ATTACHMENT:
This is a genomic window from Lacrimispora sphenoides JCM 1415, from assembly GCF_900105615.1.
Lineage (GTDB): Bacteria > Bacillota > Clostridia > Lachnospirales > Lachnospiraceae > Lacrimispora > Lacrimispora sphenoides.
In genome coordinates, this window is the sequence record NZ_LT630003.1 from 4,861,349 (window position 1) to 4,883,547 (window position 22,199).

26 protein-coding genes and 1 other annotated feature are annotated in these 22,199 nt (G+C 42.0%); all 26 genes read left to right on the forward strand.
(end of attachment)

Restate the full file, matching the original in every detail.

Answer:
This is a genomic window from Lacrimispora sphenoides JCM 1415, from assembly GCF_900105615.1.
Lineage (GTDB): Bacteria > Bacillota > Clostridia > Lachnospirales > Lachnospiraceae > Lacrimispora > Lacrimispora sphenoides.
In genome coordinates, this window is the sequence record NZ_LT630003.1 from 4,861,349 (window position 1) to 4,883,547 (window position 22,199).

26 protein-coding genes and 1 other annotated feature are annotated in these 22,199 nt (G+C 42.0%); all 26 genes read left to right on the forward strand.